The secret's out: for a tastier turnip, try the Gilfeather
Brattleboro, Vt. — About a century ago John Gilfeather did something for the world's gardeners that never became widely known much beyond this town and its southern Vermont environs. Mary Lou and Bill Schmidt, along with the Vermont Bean Seed Company, are hoping to add to his reputation in a hurry. Apparently Gilfeather was a great gardener -- and a lover of turnips in particular. But not content with what he was growing, he crossed several turnip varieties until he found one that tasted much better than any other. It was so sweet and light when cooked that neighbors in the region quickly coined a name for the dish: ``Angel feathers.''
Once it was established beyond doubt that Mr. Gilfeather had developed perhaps the best-tasting turnip around, friends and neighbors began requesting seeds for themselves. But this small coterie of growers kept the secret of this sweet-tasting turnip largely to themselves. Apparently no effort was ever made to commercialize the Gilfeather until the Schmidts stumbled across ``this remarkable turnip'' in 1978 and decided the world could wait no longer.
That year the Schmidts, who run a Christmas tree farm here and raise asparagus commercially, were given some Gilfeather seeds by a friend. They quickly realized that an outstanding heirloom variety would disappear forever should the handful of growers who saved seed from year to year decide to call it quits.
No one, however, can simply start producing seed and offer it for sale without first registering the name with the US Department of Agriculture. To do that the Schmidts had to prove that the Gilfeather was, indeed, unique in itself and not merely a strain of an existing variety. It took several years to get this done, but finally ``Gilfeather'' is a registered variety and can be sold as such.
Now, as authorized growers of Gilfeather seed, Mary Lou and Bill Schmidt have granted distribution rights in the United States to the Vermont Bean Seed Company of Bomoseen, Vt., and overseas through the British company Thompson & Morgan, whose US offices are in Jackson, N.J.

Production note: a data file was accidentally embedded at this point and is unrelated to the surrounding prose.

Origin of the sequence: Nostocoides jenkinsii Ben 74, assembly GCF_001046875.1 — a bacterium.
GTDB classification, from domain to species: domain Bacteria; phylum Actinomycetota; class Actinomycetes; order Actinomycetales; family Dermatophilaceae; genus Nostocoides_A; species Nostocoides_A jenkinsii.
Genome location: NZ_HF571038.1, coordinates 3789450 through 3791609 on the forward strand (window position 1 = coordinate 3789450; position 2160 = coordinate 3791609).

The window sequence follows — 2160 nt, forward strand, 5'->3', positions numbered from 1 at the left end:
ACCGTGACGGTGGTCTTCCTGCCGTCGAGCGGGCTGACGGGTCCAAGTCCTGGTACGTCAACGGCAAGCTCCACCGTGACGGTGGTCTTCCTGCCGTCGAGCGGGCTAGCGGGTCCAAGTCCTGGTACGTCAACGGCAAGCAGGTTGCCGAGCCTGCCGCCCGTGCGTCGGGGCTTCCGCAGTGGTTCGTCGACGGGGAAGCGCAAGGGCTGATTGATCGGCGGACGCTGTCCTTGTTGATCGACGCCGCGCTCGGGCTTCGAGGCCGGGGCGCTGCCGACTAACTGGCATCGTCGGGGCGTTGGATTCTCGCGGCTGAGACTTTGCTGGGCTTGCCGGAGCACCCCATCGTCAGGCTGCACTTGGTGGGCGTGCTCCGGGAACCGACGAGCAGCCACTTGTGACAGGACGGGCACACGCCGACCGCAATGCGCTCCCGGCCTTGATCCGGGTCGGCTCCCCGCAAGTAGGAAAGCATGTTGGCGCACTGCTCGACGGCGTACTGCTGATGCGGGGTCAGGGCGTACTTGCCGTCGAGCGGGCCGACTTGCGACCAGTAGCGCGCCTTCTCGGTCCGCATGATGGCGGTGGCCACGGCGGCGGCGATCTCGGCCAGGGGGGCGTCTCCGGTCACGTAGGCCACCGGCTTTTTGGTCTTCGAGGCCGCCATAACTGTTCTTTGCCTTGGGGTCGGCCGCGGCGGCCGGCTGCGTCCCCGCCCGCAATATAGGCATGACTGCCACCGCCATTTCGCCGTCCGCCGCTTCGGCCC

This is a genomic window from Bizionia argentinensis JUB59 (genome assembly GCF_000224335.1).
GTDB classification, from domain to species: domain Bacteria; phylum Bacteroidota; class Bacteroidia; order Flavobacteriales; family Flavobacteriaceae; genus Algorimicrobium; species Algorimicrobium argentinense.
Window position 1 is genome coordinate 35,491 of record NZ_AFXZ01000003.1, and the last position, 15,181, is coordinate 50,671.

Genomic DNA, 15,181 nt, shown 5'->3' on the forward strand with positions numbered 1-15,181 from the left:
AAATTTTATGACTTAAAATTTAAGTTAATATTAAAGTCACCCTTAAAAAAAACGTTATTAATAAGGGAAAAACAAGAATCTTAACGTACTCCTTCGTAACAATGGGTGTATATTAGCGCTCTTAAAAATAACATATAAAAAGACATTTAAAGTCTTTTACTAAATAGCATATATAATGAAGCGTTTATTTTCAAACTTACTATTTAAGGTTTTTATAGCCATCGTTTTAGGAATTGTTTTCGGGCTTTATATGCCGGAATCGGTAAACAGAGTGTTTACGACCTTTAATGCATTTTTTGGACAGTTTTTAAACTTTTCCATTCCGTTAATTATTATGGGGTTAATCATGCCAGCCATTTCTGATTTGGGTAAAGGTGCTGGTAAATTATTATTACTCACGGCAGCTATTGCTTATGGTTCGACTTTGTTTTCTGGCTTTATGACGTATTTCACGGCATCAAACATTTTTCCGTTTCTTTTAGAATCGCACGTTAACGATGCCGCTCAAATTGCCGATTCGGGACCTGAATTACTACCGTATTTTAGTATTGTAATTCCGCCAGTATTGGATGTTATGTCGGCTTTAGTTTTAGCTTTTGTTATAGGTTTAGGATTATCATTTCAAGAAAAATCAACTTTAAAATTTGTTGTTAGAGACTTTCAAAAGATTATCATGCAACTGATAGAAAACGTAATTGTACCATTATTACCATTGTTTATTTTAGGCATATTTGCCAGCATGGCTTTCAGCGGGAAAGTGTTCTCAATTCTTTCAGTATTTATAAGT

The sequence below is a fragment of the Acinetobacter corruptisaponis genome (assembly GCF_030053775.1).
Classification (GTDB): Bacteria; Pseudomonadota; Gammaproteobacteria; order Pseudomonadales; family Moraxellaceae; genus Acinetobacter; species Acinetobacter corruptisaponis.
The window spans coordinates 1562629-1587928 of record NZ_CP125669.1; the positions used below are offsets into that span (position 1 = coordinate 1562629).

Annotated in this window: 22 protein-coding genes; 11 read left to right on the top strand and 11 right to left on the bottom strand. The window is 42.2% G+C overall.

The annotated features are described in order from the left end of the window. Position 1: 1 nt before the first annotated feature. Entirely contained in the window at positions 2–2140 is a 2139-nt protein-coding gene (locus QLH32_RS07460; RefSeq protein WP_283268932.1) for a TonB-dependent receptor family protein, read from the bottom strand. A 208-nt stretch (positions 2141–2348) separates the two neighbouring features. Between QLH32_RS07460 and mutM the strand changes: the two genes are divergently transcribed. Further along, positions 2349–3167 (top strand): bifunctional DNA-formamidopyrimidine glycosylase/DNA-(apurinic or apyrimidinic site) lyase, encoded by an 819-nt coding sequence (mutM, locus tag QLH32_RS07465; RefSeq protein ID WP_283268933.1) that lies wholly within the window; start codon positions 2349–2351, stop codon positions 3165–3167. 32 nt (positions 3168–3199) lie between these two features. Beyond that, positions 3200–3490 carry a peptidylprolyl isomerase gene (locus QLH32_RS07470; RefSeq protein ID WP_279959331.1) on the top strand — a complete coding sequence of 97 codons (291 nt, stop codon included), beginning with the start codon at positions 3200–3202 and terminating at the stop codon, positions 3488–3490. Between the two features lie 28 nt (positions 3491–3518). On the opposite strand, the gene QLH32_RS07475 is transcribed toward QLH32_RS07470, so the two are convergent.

Last year Vermont Bean Seed Company president Guy Thomas sent out seed samples to selected customers with the request that they try out the new-old turnip variety. Back came some of the most fulsome praise for a vegetable that Mr. Thomas has ever received. ``Unexpectedly delicate and sweet'' and ``surprisingly pleasant'' are typical of the responses. One cook said it this way: ``It [the Gilfeather] raises the turnip from basic ordinariness to something where only superlatives apply.''
The Gilfeather can be eaten in scores of different ways. A Vermont preference is to mix the sweet turnip with mashed potatoes. The combination is a flavor-filled dish described as ``deeply satisfying'' by some who have tried it.
Turnips taste best if growth is rapid. They also thrive in soils enriched with compost or well-rotted manure to which a sprinkling of rock phosphate has been added. Sow no more than a quarter of an inch deep, 2 to 3 inches apart, in rows 15 inches apart. Use early thinnings as greens, leaving final spacing at 6 inches.
The Gilfeather can be eaten at 21/2 inches in diameter, but it is considerably larger at maturity. It can be sown as either a spring or fall crop. Most Vermonters sow their principal crop in late July and harvest after the first light frost. Turnips left in the ground over winter will produce seed the following spring.